Legoland set to open, but nearby historical artifacts ‘overlooked’

Legoland Korea Resort in Chuncheon, Gangwon Province on Tuesday, two days before its official opening. (Yonhap)

After 11 years of many obstacles and criticisms, the Lego blocks are finally stacked and Legoland Korea Resort is ready to open on Children’s Day.

However, historical artifacts found near the site and surrounding areas – the source of opposition to the theme park in Chungcheon, Gangwon province – remain neglected inside the plastic greenhouses.

As the official opening of Legoland Korea Resort nears on Thursday, the theme park is once again under fire for dragging its feet with the creation of a separate park and dedicated exhibit hall. to artifacts, terms that Legoland developer Gangwon Jungdo Developments Corp. (GJC), accepted. according to the conditional permits that were issued to build Legoland.

The Pan-Citizen Countermeasures Committee, which has lobbied against the opening of Legoland, and other civic groups and artists, held a joint press conference near the theme park on Monday, condemning the Heritage Administration culture for neglecting historical artifacts.

The Pan-Citizen Countermeasures Committee and other civic groups and artists are holding a joint press conference in Chuncheon, Gangwon Province, on Monday.  (Yonhap)

The Pan-Citizen Countermeasures Committee and other civic groups and artists are holding a joint press conference in Chuncheon, Gangwon Province, on Monday. (Yonhap)

“Legoland’s operating license is now invalid because it completely failed to comply with the terms of the conditional use license,” the committee said. The statement also accused the CHA chief of dereliction of duty for tolerating the “illegal opening” of Legoland.

Hundreds of stone artifacts, including the Jiseokmyo dolmen which dates back at least 2,000 years and the Doldeotneol tomb from the Goguryeo era, are currently wrapped in black plastic and stored in greenhouses surrounded by a 2-yard fence. meters high.

The committee pointed out that Legoland was initially allowed to continue construction in the years 2014 and 2017, on the condition that historical artifacts are protected and preserved by creating a dedicated park and exhibition hall.

Gangwon Province and GJC, an investment arm of Gangwon Province, had offered the terms to CHA.

In addition to criticism over the preservation of artifacts, the theme park has faced other issues since construction began in 2011. They include issues of environmental destruction and allegations of unfair contracts and bribes -of-wine.

Civic group leader Oh Dong-chul and mime artist Yu Jin-kyu filed a complaint against the cultural heritage administration chief at the Chuncheon police station on Monday.  (Pan-Citizen Countermeasures Committee)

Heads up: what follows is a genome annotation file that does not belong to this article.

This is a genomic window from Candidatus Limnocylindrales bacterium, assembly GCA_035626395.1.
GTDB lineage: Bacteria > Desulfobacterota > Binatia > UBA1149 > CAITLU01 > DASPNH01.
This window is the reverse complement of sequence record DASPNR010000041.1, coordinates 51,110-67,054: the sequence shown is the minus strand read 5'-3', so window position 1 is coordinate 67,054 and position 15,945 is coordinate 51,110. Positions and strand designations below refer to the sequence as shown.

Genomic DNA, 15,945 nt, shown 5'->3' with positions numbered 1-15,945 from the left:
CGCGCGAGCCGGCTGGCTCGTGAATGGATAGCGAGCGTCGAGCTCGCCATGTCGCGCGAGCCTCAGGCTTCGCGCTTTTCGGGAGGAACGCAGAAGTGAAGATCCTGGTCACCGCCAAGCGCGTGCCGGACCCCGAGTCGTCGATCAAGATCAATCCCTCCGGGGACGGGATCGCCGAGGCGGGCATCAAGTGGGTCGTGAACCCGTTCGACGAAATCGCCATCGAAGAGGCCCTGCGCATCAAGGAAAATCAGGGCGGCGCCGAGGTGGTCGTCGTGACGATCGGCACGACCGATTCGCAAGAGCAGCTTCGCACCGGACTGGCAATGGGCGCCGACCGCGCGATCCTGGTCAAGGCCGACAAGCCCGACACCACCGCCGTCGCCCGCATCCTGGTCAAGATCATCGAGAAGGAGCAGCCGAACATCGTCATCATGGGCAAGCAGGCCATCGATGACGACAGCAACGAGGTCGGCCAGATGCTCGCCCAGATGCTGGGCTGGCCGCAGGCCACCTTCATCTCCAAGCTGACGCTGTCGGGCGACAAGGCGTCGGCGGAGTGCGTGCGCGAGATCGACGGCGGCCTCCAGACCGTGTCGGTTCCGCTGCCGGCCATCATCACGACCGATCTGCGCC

Civic group leader Oh Dong-chul and mime artist Yu Jin-kyu filed a complaint against the cultural heritage administration chief at the Chuncheon police station on Monday. (Pan-Citizen Countermeasures Committee)

Oh Dong-chul, president of the Chuncheon Civil Society Network, said the 2017 regulations state that the park and exhibition hall must also be ready on Legoland’s opening day, but “nothing has changed in the way relics are stored”.

“Our groups have been on several hunger strikes, including one in 2019. More than 150 billion won ($118 million) has been donated to the theme park. There is no reason to delay the creation of the preservation park planned since the construction of Legoland began,” Oh told the Korea Herald on Tuesday.

The CHA, run by the central government, however, blamed Gangwon Province for GJC’s inability to secure the necessary budget for the park and exhibition hall.

The agency also denied there were any issues with how the artifacts are stored.

A sign posted by the Gangwon Jungdo Developments Corporation indicates that the area contains valuable stone artifacts which will later be moved to an artifact park and museum.  (Pan-Citizen Countermeasures Committee)

A sign posted by the Gangwon Jungdo Developments Corporation indicates that the area contains valuable stone artifacts which will later be moved to an artifact park and museum. (Pan-Citizen Countermeasures Committee)

An official from the CHA’s Artifact Excavation Division told the Korea Herald that the stone artifacts wrapped in black plastic are safe because they have been exposed to the elements for centuries.

“The building permit (for the park) was issued last year and all the designs have been completed. Construction will hopefully begin in 2023 as soon as the budget issue is resolved, and it will only be a matter of time from there. said the official.

By Kim Hae-yeon ([email protected])

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